Think there should be more good news? Here are some of our best feel-good, positive stories from 2021
Do you think there should be more positive news? You may have missed some of these feel-good stories from 2021.
It's been a wild year.
And we at the Mitchell Republic have worked hard to cover community news that's important to all of our readers. From the pandemic to politics, crime and tragedy, many of the stories that grab our readers' attention the most have been gloomy reads.
But our staff has done an outstanding job finding positive, feel-good stories as well. Here is a list of some of our favorite stories we've written in 2021 that shine a bright light on the people of our community and region.
Tracy Diefenbach and Chris Reder, a veteran of the United States Navy and her partner at the DTOM 22/0 Veterans Ranch, both suffered brain injuries during their time in the service and understand the impact PTSD and other ailments can have on those returning home from service. -- By Erik Kaufman.
After devoting 40 years of his life to the game of pool, Steve “Schoeny” Schoenfelder was inducted into the South Dakota Billiards Hall of Fame. For Schoenfelder, of Mitchell, the day he received the honor ranks up there with the best days of the 60-year-old’s life. -- By Sam Fosness.
John Mengenhausen can tell the story of Horizon Health Care. As the CEO of the Howard-based health care clinic system in rural South Dakota for the last 38 years, he’s been there for all of it. But the map on his office wall tells the story as well, how the system went from two clinics and 14 staff members when he started in 1983 to nearly 300 employees, a 28,000-square mile coverage area and has 32 medical and dental clinics in 22 different communities today. -- By Marcus Traxler.
How could the wire from a bottom bouncer … how in the world did it get lodged in his heart? How did a great day on the water turn into a life-threatening situation? The 53-year-old Todd Thesenvitz -- who lives inside the South Dakota border near Jasper, Minnesota -- will be asking those questions his entire life. -- By Luke Hagen.
Brian Patrick used to believe that the only good spider is a dead spider, but as he grew up, he found value in the role spiders play in the world’s ecosystem. Now he has his own species. -- By Hunter Dunteman.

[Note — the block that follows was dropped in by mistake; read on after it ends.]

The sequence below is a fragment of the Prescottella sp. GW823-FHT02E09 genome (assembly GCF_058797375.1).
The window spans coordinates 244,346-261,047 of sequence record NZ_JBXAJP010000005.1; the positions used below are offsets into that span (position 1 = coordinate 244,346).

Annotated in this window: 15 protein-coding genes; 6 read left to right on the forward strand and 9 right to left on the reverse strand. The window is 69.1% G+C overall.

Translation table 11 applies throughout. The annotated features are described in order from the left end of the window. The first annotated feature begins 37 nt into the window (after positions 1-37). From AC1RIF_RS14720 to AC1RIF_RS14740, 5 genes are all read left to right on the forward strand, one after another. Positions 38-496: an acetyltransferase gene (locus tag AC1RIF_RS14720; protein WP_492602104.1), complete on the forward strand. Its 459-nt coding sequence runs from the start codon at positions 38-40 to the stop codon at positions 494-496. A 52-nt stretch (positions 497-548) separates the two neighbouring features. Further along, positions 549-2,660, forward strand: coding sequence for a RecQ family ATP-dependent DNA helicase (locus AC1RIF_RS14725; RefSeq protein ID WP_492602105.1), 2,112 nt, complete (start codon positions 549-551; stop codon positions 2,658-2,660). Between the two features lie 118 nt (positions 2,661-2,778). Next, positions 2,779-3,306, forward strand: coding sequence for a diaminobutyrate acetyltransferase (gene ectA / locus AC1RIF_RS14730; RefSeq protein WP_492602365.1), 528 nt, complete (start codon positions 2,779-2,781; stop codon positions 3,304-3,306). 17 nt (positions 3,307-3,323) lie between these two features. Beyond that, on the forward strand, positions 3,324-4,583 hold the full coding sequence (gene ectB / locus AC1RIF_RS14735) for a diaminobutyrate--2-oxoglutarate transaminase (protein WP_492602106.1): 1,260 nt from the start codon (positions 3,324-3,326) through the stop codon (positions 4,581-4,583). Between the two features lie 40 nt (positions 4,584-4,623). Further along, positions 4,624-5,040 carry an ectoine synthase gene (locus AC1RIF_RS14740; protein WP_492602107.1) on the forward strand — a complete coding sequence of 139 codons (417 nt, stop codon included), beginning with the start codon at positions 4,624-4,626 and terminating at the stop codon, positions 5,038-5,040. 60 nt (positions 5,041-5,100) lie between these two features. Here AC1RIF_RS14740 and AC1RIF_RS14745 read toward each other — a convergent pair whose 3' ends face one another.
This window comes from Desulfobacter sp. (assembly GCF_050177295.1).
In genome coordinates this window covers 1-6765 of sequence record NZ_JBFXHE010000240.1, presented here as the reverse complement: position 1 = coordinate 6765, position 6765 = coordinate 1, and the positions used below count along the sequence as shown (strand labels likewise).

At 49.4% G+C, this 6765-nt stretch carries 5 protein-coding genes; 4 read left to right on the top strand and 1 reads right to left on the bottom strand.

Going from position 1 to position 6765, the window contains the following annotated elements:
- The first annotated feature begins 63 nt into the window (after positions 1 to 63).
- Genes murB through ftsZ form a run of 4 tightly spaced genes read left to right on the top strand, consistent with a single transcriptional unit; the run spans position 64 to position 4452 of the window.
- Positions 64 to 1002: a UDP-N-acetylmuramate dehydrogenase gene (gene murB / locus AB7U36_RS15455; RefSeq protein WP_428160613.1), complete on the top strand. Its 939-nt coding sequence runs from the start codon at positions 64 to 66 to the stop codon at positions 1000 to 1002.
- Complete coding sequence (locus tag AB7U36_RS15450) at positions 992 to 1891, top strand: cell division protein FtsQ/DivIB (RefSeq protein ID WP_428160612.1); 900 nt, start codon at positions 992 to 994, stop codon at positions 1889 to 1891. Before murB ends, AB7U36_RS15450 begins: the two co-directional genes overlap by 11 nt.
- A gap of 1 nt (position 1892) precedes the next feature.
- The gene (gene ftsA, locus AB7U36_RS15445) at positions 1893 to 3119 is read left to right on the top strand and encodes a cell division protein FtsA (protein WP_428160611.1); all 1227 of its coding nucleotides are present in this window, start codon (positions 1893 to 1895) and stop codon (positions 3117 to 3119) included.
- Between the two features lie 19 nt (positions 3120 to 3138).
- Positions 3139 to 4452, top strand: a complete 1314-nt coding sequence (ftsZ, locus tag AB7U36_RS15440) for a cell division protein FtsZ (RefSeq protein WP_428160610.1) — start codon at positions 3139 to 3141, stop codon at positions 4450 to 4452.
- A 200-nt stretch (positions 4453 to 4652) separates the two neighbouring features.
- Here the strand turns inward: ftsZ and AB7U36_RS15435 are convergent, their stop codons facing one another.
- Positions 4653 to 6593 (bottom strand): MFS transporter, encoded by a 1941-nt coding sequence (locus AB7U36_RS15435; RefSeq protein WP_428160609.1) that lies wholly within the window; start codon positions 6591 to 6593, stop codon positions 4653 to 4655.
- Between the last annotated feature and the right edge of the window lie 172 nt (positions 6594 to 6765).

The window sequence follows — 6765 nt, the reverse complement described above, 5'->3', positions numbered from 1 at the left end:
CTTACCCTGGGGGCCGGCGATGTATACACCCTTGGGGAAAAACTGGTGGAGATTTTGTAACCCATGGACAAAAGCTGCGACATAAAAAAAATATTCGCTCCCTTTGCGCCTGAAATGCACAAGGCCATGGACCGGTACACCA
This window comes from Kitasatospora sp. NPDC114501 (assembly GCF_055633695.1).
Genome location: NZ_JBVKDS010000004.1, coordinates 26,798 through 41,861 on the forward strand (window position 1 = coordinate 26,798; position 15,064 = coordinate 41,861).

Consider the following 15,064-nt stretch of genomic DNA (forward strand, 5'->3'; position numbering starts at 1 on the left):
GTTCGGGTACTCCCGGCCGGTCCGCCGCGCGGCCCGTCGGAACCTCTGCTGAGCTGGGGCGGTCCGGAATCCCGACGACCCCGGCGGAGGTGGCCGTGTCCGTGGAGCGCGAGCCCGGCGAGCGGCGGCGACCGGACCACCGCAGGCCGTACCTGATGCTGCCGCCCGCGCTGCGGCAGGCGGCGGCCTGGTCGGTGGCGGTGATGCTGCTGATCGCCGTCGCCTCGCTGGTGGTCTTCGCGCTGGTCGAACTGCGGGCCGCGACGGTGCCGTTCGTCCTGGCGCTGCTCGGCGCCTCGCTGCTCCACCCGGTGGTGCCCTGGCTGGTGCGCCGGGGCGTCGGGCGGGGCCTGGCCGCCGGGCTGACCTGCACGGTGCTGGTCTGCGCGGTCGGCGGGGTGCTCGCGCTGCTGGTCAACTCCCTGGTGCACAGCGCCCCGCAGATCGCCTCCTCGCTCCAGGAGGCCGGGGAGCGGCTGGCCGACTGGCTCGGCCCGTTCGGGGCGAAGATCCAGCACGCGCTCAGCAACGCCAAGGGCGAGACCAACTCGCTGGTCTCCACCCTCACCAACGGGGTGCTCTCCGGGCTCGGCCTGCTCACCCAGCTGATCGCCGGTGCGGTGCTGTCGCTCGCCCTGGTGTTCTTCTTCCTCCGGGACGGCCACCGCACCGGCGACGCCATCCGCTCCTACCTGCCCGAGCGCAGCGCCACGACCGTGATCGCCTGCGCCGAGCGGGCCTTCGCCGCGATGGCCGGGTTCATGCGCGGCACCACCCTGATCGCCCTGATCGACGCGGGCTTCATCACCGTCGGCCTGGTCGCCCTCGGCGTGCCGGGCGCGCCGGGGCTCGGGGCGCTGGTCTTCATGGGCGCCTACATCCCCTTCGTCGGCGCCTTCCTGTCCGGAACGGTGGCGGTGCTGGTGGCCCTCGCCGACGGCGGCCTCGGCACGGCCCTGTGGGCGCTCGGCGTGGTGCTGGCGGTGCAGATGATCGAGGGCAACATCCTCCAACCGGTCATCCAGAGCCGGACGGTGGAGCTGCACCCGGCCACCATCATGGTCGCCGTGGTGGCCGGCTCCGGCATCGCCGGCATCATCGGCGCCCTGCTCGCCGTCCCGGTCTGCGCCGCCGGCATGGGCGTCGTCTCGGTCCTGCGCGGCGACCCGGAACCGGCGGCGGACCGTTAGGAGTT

Growing up in Platte, helping each other out is what you do. Now, after helping their neighbors for so long, the Walstad family is on the receiving end of the “amazing” generosity of their neighbors and community. In September, the Walstad’s 13-year-old daughter, Addie, was diagnosed with non-Hodgkin's lymphoma. Since then, the support of the people and community in Platte have been overwhelming, according to Addie’s mom, Erin. -- By Matt Gade.
“Our neighborhood is why we are staying and building a new home right here,” said Ryan Kirkpatrick, as he watched the demolition crews tear his house down to make way for a new chapter. “This is a great neighborhood, and we all have each other’s backs. That’s not easy to find.” -- By Sam Fosness.
Todd Glanzer was diagnosed with salivary gland cancer in 2018, and his daughter was diagnosed with thyroid cancer in August. The father and daughter have been grateful for the amount of support from family, friends and the surrounding community. -- By Matt Gade.
As the 2020-2021 school year wrapped up, Ethan students scattered across the small town to spruce up pockets of the community during the Ethan Rustler’s Day of Giving Back. From applying a fresh coat of paint along the walls of the local American Legion to trimming shrubs at the baseball diamond, the group of students polished up the town that has supported their high school journey since day one. -- By Sam Fosness.
It has been a whirlwind year for Hargreaves, a sixth-grade science and language arts teacher, that saw her travel the state and the country while learning about and advocating for the educational experience of students and teachers around the United States. -- By Erik Kaufman.
“I am extremely humbled and honored to receive this award for two reasons,” MHS teacher Steve Morgan said. “One: this award is endorsed and recommended by students. Two: there are a lot of competent, compassionate and caring teachers in this school district.” -- By Hunter Dunteman.
The Gregory County high school baseball team made the Class B state tournament for the first time in May, the community’s teener baseball programs are consistently strong, and the amateur team has a young core of talent. But ask the players for those teams, and they'll all express their gratitude that they can still be in the dugout with Neil Hylla. -- By Marcus Traxler.
What started out as text messages to keep family and friends notified eventually morphed into something bigger. Through a journal and generosity, a family transformed their quiet tragedy of losing their newborn into a life-saving legacy: Cameron Vobr will always be remembered. -- By Luke Hagen.
Called by various names — Chase the Queen in Hudson, Chase the Joker in Chancellor — the recipe is otherwise the same: A game-of-chance with mysterious Canadian roots involving some lucky entrant, chosen by a raffle ticket, who then selects the sought-after card from among cards sheathed in dark slips for half the pot. The other half goes to charity. -- By Christopher Vondracek.
They're not journalists or public health professionals. They don't get paid for what they do. Still, these unlikely COVID-19 heroes took it upon themselves to daily gather COVID-19 information and publish reports about new cases, hospitalizations, breakdowns of media briefings and summaries of pandemic news reports. -- By Jeremy Fugleberg.